Jerry Chen takes the reader on a journey across space and time, skimming over and skirting by, a vast range of seemingly diverse realms - covering histories and landscapes, cultural nuances and philosophies, literature and poetics, linguistics and aesthetics, arts and architecture; holding nothing back, with the depth of his insights and experience, he constructs a poignant thesis paving the way for furniture design as the core of future cultural production.

    The text takes form in Jerry Chen’s typical casual and easy tone of voice, within which is always buried acute observations and visionary conceptions, provoking further thoughts and explorations. Synchronic to the friendly prose is a rich myriad of strategically coordinated images which guides the reader through a parallel, visual voyage.

    Despite the title, this book is less a manifesto, but more of wake-up call, a call-to-arms, to all that are involved in the creative fields, to trigger a ‘renaissance’, a new age, of contemporary cultural production worthy of China’s long rich history. It is a book about cultural and creative awakening, about the important role of innovation, about the redefinition of values in the turbulent, fleeting, ungrounded contemporary world.


    2016.10.17 Shanghai

  10. #1770

  11. #1771


    the craft and complexity of making Chinese furniture is unsurpassed, in the world, but have until recent years been regulated in the realm of reproducing historical models and hence never entered the vision of modern/contemporary design.

    Jerry Chen and his brand CHUNZAI pioneered breaking the rules, taboos, restrictions of the industry and fostered the current surge of new upcoming designers in China; followers/copycats include Hermes' pet [modern Chinese luxury] project/brand 'SHANGXIA', whose many designs are basically 'lifted' directly from CHUNZAI's archives...

    every piece of furniture is handcrafted out of the best hardwoods, and put together without a singular nail. each piece averages 30+ different individual steps to make.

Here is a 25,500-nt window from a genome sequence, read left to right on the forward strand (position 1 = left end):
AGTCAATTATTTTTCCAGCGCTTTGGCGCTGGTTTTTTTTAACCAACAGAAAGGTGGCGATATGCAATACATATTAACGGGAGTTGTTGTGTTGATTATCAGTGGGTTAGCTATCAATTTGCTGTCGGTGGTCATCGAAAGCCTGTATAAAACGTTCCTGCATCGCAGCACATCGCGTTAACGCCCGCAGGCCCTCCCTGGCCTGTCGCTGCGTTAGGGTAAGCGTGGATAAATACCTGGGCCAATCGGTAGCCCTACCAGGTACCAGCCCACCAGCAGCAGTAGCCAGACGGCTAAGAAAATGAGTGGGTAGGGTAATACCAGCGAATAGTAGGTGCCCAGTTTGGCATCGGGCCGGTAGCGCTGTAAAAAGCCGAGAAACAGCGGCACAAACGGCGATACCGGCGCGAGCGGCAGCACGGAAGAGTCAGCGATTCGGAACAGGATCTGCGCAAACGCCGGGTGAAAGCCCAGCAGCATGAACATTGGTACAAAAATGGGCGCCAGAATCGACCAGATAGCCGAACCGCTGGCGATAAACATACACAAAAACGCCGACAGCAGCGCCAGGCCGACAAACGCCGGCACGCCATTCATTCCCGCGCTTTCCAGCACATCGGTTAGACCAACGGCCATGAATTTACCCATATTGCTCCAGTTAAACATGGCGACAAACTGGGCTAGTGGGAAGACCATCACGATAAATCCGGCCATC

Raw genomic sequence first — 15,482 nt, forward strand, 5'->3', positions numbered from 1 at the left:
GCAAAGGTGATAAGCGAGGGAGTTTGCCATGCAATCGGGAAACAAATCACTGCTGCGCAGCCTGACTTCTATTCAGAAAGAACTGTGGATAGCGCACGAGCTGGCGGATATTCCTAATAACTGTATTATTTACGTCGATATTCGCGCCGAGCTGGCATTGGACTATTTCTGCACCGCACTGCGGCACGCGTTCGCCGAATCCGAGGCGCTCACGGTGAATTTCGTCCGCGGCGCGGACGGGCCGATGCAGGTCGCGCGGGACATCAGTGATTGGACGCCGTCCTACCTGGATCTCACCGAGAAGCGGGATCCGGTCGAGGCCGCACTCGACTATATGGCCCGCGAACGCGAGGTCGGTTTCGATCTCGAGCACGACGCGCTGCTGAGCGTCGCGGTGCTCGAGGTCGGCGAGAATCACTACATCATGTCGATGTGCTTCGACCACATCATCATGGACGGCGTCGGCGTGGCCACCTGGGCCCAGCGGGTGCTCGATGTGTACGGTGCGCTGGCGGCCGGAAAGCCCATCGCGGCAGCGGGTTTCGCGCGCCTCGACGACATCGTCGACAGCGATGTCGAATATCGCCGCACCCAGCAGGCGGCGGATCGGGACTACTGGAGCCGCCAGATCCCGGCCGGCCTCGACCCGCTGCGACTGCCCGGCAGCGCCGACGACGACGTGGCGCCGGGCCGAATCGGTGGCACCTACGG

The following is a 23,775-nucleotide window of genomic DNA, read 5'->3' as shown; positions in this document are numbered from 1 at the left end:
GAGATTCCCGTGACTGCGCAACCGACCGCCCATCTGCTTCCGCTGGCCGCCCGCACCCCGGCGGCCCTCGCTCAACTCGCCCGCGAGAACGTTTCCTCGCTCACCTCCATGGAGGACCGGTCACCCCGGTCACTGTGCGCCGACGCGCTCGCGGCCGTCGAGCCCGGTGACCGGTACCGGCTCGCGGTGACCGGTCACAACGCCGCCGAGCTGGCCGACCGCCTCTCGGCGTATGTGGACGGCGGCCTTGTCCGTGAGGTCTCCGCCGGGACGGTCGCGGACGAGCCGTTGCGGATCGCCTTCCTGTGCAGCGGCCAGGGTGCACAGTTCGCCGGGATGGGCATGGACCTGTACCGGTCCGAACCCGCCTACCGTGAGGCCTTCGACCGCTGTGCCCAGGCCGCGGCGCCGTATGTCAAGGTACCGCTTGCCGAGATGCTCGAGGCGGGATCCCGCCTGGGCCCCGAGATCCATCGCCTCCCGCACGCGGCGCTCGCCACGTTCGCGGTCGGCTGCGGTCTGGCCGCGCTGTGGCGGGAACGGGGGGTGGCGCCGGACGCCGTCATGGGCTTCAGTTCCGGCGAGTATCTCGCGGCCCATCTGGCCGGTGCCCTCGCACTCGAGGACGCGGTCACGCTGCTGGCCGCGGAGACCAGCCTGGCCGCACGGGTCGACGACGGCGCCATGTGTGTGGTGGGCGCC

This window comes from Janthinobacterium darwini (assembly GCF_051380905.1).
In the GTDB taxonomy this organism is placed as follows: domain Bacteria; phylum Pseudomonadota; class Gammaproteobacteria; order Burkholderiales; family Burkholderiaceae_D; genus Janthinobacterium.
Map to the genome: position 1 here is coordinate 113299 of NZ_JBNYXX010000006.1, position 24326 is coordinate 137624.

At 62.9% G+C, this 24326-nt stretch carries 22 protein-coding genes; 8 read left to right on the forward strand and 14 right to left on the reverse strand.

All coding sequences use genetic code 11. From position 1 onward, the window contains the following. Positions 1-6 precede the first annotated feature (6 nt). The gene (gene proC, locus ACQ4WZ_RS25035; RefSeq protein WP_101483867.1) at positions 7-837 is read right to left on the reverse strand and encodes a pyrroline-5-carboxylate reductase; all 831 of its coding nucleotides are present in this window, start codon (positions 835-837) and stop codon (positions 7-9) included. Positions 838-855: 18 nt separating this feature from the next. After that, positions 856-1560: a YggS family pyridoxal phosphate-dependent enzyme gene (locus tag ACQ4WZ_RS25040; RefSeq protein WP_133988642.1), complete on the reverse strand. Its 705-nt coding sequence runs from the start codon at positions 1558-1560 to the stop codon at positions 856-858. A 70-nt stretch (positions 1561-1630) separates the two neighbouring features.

all reverence re danish woodworking pales in comparison.

  12. #1772

  13. #1773


    Not sure whether this was posted on the forum, Ann Demeulemeester Doesn’t Miss Fashion at All. She Has Other Plans.

    I love beautiful melodies, telling me terrible things.
    My Music:

  14. #1774
    kitsch killer Faust's Avatar
    Join Date
    Sep 2006
    Long hard road out of hell


    I saw the entire range, except the lighting, which wasn't ready yet, in June. It's beautiful.
    Fashion is a form of ugliness so intolerable that we have to alter it every six months - Oscar Wilde

    StyleZeitgeist Magazine

  15. #1775

    Default Interior Design Projects

    Ramy Fischler’s (RF Studio) refurbishing project of a duplex apartment in a listed building on Place de Colombie in Paris’ 16th arrondissement situated in the 1930’s Art Deco residential complex known as the ‘Walter Buildings’.

    Photo © Paul Graves for AD Magazine.

  16. #1776


    The Penthouse Of Christian And Karen Boros in Berlin’s Mitte district

    Photo © Ailine Liefeld / FvF.

  17. #1777


    Nicolas Schuybroek’s MK House in Antwerp

    Photos © Claessens & Deschamps/Thomas de Bruyne.

  18. #1778

  19. #1779


    The Unabashed Luxuriance and All-Sensory Serenity of Rob Mills’ Family House

    Photo by Mark Roper © Rob Mills Architecture & Interiors.

  20. #1780


    Alila Yangshuo: A Retreat of Exquisite Craftsmanship, Modern Elegance and Spectacular Views

    Photo © Alila Yangshuo